It takes a certain amount of ego to screw up the courage to put something out there that wasn't there before. Conceive a story and then write a novel. And publish it. Compose a piece of music and then perform it. In public. Pick fruit from your garden, make something with it, and then serve it. To someone else.
Every artist brings their entire self, their entire life, to every piece of new construction. He can only craft the story the way he does because of who he is. My music man brings every piece he's ever heard, or sung, or conducted to the keyboard when he sits down to write something new. She creates with what's growing. Or what she planted. What she likes. What she knows has gone well in the past. Those kind of original compositions are based on experience. Extraordinary.
I am so inspired by these people. So. Inspired. I love to cook, but I have gotten famous preparing the compositions of others. I'm a recipe girl. Famously. New construction in the kitchen has always been stressful for me. I want to know, on the front end of my efforts, that it's all going to turn out well. Be edible. Look pretty.
And then he writes a novel. And it's so good. You should get yourself a copy. And he sits down at the piano one Sunday afternoon to play a little something and it doesn't sound like anything I've heard before so I call down the stairs, "What is that you're playing?" And he calls back, "This is the piece I wrote." No way...really? It's so good. You'll have to hear it for yourself someday. And I walk in the door from work one afternoon and there's a box in the foyer filled with mason jars. They have magical labels like apricot/blue and rhubarb/chipotle. And they are so good. Sorry, not sharing.
And I'm inspired. To take what I know from what I've done. And attempt some new construction. So I started with the basics and modeled them after some successes I've had in the past. Yeast, salt, water, flour. Now what? Something new. I pulled down every spice jar in my cabinet and started reading the labels to the 3 year old. Fennel. Cinnamon. Dill. Anise. Caraway. "What do you think Minnie? Which one should we use?"
Every artist brings their entire life to every piece of new construction. All the parts.
"Let's make cares away bread mom." And there you have it. Let go of your fear of new construction, please. Step outside your box a bit, please.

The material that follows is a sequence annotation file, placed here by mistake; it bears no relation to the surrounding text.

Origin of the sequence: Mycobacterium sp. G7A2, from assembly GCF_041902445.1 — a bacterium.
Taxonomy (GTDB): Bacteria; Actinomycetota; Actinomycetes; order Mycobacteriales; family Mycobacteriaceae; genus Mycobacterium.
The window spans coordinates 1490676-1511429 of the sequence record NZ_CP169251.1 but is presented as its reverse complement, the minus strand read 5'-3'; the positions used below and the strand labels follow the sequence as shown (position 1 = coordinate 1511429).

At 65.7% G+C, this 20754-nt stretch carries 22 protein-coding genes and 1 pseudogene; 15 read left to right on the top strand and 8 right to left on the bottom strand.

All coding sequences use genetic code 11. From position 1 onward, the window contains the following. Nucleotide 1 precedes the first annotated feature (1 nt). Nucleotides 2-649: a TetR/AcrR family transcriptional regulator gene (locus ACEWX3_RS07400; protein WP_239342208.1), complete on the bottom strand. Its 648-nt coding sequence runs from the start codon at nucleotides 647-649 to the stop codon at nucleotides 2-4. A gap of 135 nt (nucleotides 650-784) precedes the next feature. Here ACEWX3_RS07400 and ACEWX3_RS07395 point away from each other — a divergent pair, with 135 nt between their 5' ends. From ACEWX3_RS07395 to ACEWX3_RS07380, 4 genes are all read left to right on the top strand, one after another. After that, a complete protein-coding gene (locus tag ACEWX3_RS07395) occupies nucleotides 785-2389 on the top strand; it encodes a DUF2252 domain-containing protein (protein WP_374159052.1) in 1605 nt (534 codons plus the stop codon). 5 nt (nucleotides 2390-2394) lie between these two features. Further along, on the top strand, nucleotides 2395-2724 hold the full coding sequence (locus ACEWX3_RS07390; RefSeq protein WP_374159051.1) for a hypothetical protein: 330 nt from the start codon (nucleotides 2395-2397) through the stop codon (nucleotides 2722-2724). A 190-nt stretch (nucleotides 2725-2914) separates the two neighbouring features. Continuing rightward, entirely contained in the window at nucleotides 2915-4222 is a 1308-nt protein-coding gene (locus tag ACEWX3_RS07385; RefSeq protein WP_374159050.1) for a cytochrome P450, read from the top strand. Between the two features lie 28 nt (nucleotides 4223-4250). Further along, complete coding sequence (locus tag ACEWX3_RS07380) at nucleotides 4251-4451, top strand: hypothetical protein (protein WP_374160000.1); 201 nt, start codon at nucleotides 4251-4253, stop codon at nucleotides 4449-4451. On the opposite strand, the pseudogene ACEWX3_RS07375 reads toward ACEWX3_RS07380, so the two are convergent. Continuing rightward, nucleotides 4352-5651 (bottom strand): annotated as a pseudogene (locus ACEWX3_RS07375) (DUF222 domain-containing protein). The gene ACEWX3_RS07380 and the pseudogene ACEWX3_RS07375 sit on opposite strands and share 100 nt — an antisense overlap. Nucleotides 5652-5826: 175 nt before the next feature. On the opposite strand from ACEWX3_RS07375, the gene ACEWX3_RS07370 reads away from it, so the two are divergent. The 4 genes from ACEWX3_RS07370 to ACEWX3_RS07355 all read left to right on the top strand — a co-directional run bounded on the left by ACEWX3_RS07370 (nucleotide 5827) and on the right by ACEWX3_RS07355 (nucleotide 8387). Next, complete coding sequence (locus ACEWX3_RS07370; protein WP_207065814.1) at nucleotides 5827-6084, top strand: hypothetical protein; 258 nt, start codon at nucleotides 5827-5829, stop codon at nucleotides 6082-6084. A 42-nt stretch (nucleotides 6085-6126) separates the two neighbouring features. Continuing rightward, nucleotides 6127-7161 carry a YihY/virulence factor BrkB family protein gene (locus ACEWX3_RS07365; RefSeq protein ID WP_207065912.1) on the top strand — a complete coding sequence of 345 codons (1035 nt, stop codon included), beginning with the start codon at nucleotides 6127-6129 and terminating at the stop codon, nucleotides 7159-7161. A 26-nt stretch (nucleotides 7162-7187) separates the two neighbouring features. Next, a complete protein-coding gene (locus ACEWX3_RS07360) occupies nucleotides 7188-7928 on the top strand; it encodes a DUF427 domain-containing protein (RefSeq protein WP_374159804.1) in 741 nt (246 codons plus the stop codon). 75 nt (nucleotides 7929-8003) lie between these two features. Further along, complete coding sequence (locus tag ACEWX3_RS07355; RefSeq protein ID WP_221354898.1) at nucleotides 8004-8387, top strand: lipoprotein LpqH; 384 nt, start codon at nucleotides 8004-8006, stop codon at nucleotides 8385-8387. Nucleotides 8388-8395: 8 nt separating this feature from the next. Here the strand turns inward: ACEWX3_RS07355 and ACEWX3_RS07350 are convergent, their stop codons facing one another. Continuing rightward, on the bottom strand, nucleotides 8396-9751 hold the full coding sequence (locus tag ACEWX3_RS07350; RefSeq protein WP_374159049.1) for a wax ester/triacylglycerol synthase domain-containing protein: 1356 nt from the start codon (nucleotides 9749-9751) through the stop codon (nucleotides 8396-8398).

Back to the basics of yeast, water, flour and salt. You simply cannot go wrong with the basics. True with bread. True with life. But then there's that whole variety thing...spice of life and all. This basic recipe has been spiced up just a bit to take it from basic to something more. Give yourself 2 and 1/2 hours for this one. Don't bother leaving extra time for it to cool before you eat it...there is no way you'll be able to resist it smelling wonderful right out of the oven. A special slicing technique will keep it from smooshing on you when you try and slice it hot!
2 1/2 teaspoons active dry yeast
1 1/2 cups warm water
2 tablespoons butter, room temperature
2 teaspoons salt
2 tablespoons sugar
1 teaspoon caraway seeds
1/2 teaspoon nutmeg
1 teaspoon ground sage
3 1/2 cups all purpose flour, plus additional for kneading
1. In a large bowl dissolve the yeast in the warm water. Let it sit for 5 minutes until it gets foamy. Add the butter, salt, sugar, caraway seeds, nutmeg, sage and half the flour. Beat with a spoon until mixed thoroughly and smooth. Add in the rest of the flour, stirring to combine. Turn the dough out onto a lightly floured surface to incorporate the flour, scraping the leftover bits from the sides of the bowl. Knead for 8 to 10 minutes. This dough ball will be very soft and sticky when you begin your kneading. Add handfuls of flour as you knead to prevent the dough from sticking to you or your surface. You'll know you've added enough flour if you can easily work with the dough without it sticking to everything. Don't let sticky dough make you angry. Don't knead angry! Just add a bit more flour...no worries!
2. Coat a large bowl with cooking spray, place dough in bowl, turning to coat all sides with spray. Cover with plastic wrap and let it rise in a warm place for 30 minutes. Push your finger into the dough to make a dent. If the dent remains, the dough has risen enough. It should be about twice the size as when you began.
3. Turn the dough out again onto a floured surface but do not punch it down or knead it. Tuck the edges in all the way around to form the dough into a dome shape and place it on a baking sheet coated with cooking spray, or use a silicone baking mat and skip the spray. If you're feeling kinda "cheffy" you could take a sharp knife and make a crisscross pattern or some shallow slices in the top of your bread. Spray the top of the bread dome lightly with cooking spray, cover with plastic wrap and let rise for an additional 45 minutes. Preheat the oven to 375 degrees.